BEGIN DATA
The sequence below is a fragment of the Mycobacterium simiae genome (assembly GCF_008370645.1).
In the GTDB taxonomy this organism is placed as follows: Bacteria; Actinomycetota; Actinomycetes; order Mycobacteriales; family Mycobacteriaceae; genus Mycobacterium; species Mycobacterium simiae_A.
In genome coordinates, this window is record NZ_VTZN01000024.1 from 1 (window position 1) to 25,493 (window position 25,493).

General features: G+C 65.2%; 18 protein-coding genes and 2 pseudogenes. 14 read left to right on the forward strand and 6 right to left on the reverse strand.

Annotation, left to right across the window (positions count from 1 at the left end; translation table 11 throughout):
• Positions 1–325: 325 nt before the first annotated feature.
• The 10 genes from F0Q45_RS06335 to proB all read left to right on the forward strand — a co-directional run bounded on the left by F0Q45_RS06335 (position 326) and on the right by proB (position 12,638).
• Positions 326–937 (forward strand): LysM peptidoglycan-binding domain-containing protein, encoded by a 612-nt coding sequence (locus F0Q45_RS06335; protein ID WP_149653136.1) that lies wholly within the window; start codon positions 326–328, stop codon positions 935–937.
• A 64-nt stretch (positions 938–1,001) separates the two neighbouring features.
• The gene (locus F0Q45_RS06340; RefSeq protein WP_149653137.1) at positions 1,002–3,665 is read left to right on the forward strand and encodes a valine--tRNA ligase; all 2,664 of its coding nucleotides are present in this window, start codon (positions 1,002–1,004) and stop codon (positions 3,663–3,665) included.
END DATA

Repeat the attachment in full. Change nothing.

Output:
The sequence below is a fragment of the Mycobacterium simiae genome (assembly GCF_008370645.1).
In the GTDB taxonomy this organism is placed as follows: Bacteria; Actinomycetota; Actinomycetes; order Mycobacteriales; family Mycobacteriaceae; genus Mycobacterium; species Mycobacterium simiae_A.
In genome coordinates, this window is record NZ_VTZN01000024.1 from 1 (window position 1) to 25,493 (window position 25,493).

General features: G+C 65.2%; 18 protein-coding genes and 2 pseudogenes. 14 read left to right on the forward strand and 6 right to left on the reverse strand.

Annotation, left to right across the window (positions count from 1 at the left end; translation table 11 throughout):
• Positions 1–325: 325 nt before the first annotated feature.
• The 10 genes from F0Q45_RS06335 to proB all read left to right on the forward strand — a co-directional run bounded on the left by F0Q45_RS06335 (position 326) and on the right by proB (position 12,638).
• Positions 326–937 (forward strand): LysM peptidoglycan-binding domain-containing protein, encoded by a 612-nt coding sequence (locus F0Q45_RS06335; protein ID WP_149653136.1) that lies wholly within the window; start codon positions 326–328, stop codon positions 935–937.
• A 64-nt stretch (positions 938–1,001) separates the two neighbouring features.
• The gene (locus F0Q45_RS06340; RefSeq protein WP_149653137.1) at positions 1,002–3,665 is read left to right on the forward strand and encodes a valine--tRNA ligase; all 2,664 of its coding nucleotides are present in this window, start codon (positions 1,002–1,004) and stop codon (positions 3,663–3,665) included.